Even though solar insolation is diffuse, and generally weaker the further away from the equator, it can be the basis for the majority of a building’s heat energy input even in high latitude places such as Canada, Norway, Germany, the Northern US (Maine, New Hampshire, Michigan, Wisconsin, Minnesota, North Dakota, Montana, Idaho, Washington state, etc), Scotland, the Netherlands, etc. Even the US Department of Defense has a passive solar design guide. Design approaches such as Passivhaus have achieved up to 90% reduction in energy use over traditional building methods. In areas with reasonably consistent winter insolation, well insulated passive solar buildings with sufficient thermal mass storage can approach 100% of their space heating needs with passive solar. Enhancements can be added to existing buildings, through major or minor renovations, or through simple additions (Part 4 of the series).


The Greeks faced severe fuel shortages in fifth century BC, resorting to arranging their houses so that each could make maximum use of the sun’s warming rays. A standard house plan emerged, with Socrates noting, “In houses that look toward the south, the sun penetrates the portico in winter.” The great Greek playwright Aeschylus even proclaimed only primitives and barbarians “lacked knowledge of houses turned to face the winter sun”. The Romans picked up on this technique, and improved it by adding windows of mica or glass to better hold in the heat. They passed laws to protect the solar access rights of owners of solar homes from shading by new buildings. In the Americas, the Pueblo and Anazazi took advantage of solar insolation in their adobe and cave dwellings, respectively.

In the 18th and early 19th centuries, solar greenhouses became popular for those of means to grow exotic tropical plantlife in temperate climes. In the 20th century, German architects such as Hannes Meyer, director of the influential Bauhaus architectural school, urged the use of passive solar design techniques that began to flourish in the 1930s, only to be pushed aside by the Nazis and WWII. Many German architects made their way to the US, and a small solar market developed. Built in 1948, Rosemont elementary school in Tuscon obtained over 80% of its heat via solar means, but in 1958, with cheap energy now available and an extensive addition planned, the school district chose to go with a gas-fired furnace. The 1970s saw more emphasis on renewable energy, and passive solar became a household word, though still only penetrating a very tiny percentage of builders’ visions for the new homes market. More in-depth passive solar history details can be found at the California Solar Center.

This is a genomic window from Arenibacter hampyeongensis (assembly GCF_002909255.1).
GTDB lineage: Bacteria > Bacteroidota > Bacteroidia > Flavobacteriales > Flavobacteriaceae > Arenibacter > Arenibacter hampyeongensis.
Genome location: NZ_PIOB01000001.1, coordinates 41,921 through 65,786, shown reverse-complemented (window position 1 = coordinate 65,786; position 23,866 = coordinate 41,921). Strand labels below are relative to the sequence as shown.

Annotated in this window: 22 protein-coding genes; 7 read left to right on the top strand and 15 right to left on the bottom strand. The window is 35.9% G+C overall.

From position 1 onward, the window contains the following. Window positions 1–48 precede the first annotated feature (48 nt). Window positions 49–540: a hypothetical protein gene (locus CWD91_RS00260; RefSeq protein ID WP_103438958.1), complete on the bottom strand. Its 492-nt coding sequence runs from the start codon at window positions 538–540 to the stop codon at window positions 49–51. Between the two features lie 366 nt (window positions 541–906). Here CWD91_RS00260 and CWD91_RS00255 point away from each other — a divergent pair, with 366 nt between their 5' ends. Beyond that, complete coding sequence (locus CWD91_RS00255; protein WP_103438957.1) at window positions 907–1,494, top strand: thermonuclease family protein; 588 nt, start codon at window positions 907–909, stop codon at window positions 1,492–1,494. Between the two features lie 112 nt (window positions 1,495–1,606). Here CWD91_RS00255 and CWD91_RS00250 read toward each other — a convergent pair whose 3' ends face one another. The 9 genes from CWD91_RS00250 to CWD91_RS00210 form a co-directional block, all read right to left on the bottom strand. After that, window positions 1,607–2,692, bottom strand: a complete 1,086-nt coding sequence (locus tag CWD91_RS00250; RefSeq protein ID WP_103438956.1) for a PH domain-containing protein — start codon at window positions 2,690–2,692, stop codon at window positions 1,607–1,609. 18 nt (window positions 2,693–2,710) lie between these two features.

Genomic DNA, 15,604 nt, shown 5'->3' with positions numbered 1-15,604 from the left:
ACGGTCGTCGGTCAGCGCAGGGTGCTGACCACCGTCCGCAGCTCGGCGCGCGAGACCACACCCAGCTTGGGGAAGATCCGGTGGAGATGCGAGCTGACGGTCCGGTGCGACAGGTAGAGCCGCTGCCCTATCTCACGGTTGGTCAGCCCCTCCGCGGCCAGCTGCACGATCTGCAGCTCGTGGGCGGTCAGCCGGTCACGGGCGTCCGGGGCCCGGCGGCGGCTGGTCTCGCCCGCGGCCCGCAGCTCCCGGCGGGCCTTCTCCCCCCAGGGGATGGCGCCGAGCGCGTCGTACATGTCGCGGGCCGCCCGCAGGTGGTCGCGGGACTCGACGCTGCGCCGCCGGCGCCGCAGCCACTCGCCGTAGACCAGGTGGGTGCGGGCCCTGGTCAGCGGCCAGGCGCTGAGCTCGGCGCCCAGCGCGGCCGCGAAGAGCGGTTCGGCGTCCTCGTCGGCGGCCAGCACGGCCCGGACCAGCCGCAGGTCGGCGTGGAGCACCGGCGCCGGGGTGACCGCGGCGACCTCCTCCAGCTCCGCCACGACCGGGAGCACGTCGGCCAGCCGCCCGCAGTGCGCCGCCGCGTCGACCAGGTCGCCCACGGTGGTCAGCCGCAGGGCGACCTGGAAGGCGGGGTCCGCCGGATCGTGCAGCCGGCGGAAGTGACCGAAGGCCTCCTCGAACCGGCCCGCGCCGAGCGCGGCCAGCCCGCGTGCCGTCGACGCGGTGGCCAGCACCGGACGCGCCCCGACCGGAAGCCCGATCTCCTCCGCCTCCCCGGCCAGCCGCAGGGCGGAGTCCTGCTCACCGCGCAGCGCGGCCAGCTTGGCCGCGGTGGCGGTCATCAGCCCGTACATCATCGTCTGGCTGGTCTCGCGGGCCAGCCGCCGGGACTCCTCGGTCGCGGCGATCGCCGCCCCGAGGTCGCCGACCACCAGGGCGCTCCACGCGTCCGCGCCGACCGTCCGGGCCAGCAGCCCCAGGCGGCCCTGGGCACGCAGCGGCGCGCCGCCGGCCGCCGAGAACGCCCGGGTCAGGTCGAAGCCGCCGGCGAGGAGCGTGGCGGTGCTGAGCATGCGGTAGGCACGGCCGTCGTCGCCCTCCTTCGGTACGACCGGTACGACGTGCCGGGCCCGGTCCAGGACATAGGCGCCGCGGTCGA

The Basics

Location and Orientation

To assess whether passive solar is advantageous to a location, one must first find out the amount of winter sunlight that is available. The simplest way is to find solar insolation data for the site under consideration, ideally collected over a series of decades (noting that a changing climate can mean the data may need to be extrapolated). The data can come in tabular or map form, with the latter providing a quick indicator of the amount of winter insolation in one’s area. Tabular data, however, is more precise, giving one the best information available about trends in their area. A note of caution: the data is usually an average of conditions, and does not necessarily take into consideration unusual weather years or how the climate may change in one’s area of consideration.

Interpretation of Data:

Most of the maps and tabular data measure solar insolation as kWh/m2/day, which is roughly the number of kilowatt hours of energy striking a square meter of surface in a day. This is also referred to as a Sun Hours on some maps, and we will refer to it as such throughout this series. Important note: Since virtually all modern passive solar design focuses on vertical windows, data must be specified or converted to a vertical orientation. Some of the data currently available is for collectors tilted at an angle equal to the site’s latitude (L) or a horizontal surface (H), which would need to be converted to a vertical surface (V). The table below contains a partial list of solar maps and data, though make sure any source you use focuses on winter data, as other maps/data are used for year around solar photovoltaic projections.